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From Steve Huston <shus...@riverace.com>
Subject RE: Proof of Concept JavaScript Proton implementation.
Date Tue, 19 Nov 2013 20:39:41 GMT
+2 :-)

> -----Original Message-----
> From: Ted Ross [mailto:tross@redhat.com]
> Sent: Tuesday, November 19, 2013 3:38 PM
> To: users@qpid.apache.org
> Subject: Re: Proof of Concept JavaScript Proton implementation.
> 
> +1
> 
> I'd be very interested in seeing this checked in on a branch.
> 
> -Ted
> 
> On 11/19/2013 03:33 PM, Robbie Gemmell wrote:
> > I think its worth mentioning that branches are ideally suited to this
> > sort of work....whether it actually ends up on trunk or not in the
> > end, theres no need to keep things local until it is actually ready
> > for landing on trunk...
> >
> > Robbie
> >
> > On 19 November 2013 19:56, Fraser Adams
> <fraser.adams@blueyonder.co.uk>wrote:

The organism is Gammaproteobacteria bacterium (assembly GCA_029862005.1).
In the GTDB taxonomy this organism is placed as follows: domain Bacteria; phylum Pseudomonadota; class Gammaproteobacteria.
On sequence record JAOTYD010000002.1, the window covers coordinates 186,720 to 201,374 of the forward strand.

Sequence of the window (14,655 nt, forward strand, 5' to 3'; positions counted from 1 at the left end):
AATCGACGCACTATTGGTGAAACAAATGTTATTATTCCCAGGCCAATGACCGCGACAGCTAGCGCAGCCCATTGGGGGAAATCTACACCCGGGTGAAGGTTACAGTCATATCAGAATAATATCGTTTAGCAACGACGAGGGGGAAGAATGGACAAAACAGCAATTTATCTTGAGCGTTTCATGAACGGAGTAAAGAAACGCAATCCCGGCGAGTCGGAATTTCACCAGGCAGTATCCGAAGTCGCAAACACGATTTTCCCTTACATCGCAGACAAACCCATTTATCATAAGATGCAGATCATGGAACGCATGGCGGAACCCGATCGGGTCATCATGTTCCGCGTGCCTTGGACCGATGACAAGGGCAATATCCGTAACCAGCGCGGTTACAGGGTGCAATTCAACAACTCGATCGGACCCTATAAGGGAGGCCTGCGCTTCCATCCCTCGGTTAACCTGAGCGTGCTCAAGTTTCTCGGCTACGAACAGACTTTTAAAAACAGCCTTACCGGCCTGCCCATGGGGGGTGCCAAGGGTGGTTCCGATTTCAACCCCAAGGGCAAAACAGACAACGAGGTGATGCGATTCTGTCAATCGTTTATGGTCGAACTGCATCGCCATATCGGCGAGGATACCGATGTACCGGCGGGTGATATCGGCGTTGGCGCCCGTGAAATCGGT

> >
> >> Hey all,
> >> For the last couple of weekends I've been working on a Proof of
> >> Concept JavaScript implementation of Proton.
> >>
> >> The approach that I've taken is (I think) quite interesting/unusual
> >> but it's an approach that offers a high level of synergy with
> >> implementations for other languages that are essentially bindings to
> proton-c.
> >>
> >> The "magic elixir" in this is the downright amazing emscripten
> >> https://github.com/kripken/emscripten/wiki which (believe it or not)
> >> is essentially a cross-compiler that can compile C/C++ to JavaScript.
> >> Moreover the JavaScript that it compiles to is a particular subset
> >> called asm.js http://asmjs.org/ which can be extremely aggressively
> >> optimised and is subject to a lot of research by Mozilla in
> >> particular (the main emscripten maintainer is actually a Mozilla
> >> researcher, though I believe emscripten is something of a side project).
> >>
> >> It's well worth visiting the emscripten page with a modern browser,
> >> the Epic Citadel demo is awesome :-)
> >>
> >> So in a nutshell what I've done is to compile proton-c into